In May 1995, the 70-seat transitional national assembly (TNA) created a new constitution. In early 2000 Bizimungu resigned, accusing the Tutsi-controlled parliament of unfairly investigating his allies on corruption charges. The vice president, Paul Kigame was inaugurated 22 April 2000, the country's first Tutsi president since independence from Belgium in 1962. In 2001 four additional seats—two for women and two for youth—were added to the TNA.

Government type: 

republic; presidential, multiparty system

Administrative divisions: 

4 provinces (in French - provinces, singular - province; in Kinyarwanda - intara for singular and plural) and 1 city* (in French - ville; in Kinyarwanda - umujyi); Est (Eastern), Kigali*, Nord (Northern), Ouest (Western), Sud (Southern)

Independence: 

1 July 1962 (from Belgium-administered UN trusteeship)

National holiday: 

Independence Day, 1 July (1962)

Constitution: 

new constitution passed by referendum 26 May 2003

Legal system: 

based on German and Belgian civil law systems and customary law; judicial review of legislative acts in the Supreme Court; has not accepted compulsory ICJ jurisdiction

Suffrage: 

18 years of age; universal

Legislative branch: 

bicameral Parliament consists of Senate (26 seats; 12 members elected by local councils, 8 appointed by the president, 4 appointed by the Political Organizations Forum, 2 represent institutions of higher learning; members to serve eight-year terms) and Chamber of Deputies (80 seats; 53 members elected by popular vote, 24 women elected by local bodies, 3 selected by youth and disability organizations; members to serve five-year terms)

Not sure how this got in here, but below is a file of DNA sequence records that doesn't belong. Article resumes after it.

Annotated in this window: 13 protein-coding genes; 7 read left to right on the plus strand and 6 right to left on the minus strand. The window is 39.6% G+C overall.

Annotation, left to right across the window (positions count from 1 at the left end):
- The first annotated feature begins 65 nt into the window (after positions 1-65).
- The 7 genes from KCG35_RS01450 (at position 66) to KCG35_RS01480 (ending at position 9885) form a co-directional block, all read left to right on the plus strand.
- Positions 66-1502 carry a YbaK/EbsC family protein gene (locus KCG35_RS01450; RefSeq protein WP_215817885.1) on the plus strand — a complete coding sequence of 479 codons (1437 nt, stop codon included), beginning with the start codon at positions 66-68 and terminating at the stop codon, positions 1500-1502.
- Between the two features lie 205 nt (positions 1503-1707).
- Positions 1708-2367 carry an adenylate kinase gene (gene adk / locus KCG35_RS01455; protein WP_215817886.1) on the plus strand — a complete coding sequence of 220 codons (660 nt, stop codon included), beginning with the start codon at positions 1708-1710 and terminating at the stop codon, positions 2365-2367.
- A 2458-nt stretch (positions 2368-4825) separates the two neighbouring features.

Judicial branch: 

Supreme Court; High Courts of the Republic; Provincial Courts; District Courts; mediation committees

Political parties and leaders : 

Centrist Democratic Party or PDC [Alfred MUKEZAMFURA]; Democratic Popular Union of Rwanda or UDPR [Adrien RANGIRA]; Democratic Republican Movement or MDR [Celestin KABANDA] (officially banned); Islamic Democratic Party or PDI [Andre BUMAYA]; Liberal Party or PL [Protais MITALI]; Party for Democratic Renewal (officially banned); Rwandan Patriotic Front or RPF [Paul KAGAME]; Social Democratic Party or PSD [Vincent BIRUTA]; Solidarity and Prosperity Party or PSP [Pheobe KANYANGE]

Political pressure groups and leaders: 

IBUKA (association of genocide survivors)

International organization participation: 

ACP, AfDB, AU, C, CEPGL, COMESA, EAC, EADB, FAO, G-77, IBRD, ICAO, ICRM, IDA, IFAD, IFC, IFRCS, ILO, IMF, Interpol, IOC, IOM, IPU, ISO (correspondent), ITSO, ITU, ITUC, MIGA, MINURCAT, NAM, OIF, OPCW, UN, UNAMID, UNCTAD, UNESCO, UNIDO, UNMIS, UNWTO, UPU, WCO, WFTU, WHO, WIPO, WMO, WTO

Flag description: 

three horizontal bands of sky blue (top, double width), yellow, and green, with a golden sun with 24 rays near the fly end of the blue band; blue represents happiness and peace, yellow economic development and mineral wealth, green hope of prosperity and natural resources; the sun symbolizes unity, as well as enlightenment and transparency from ignorance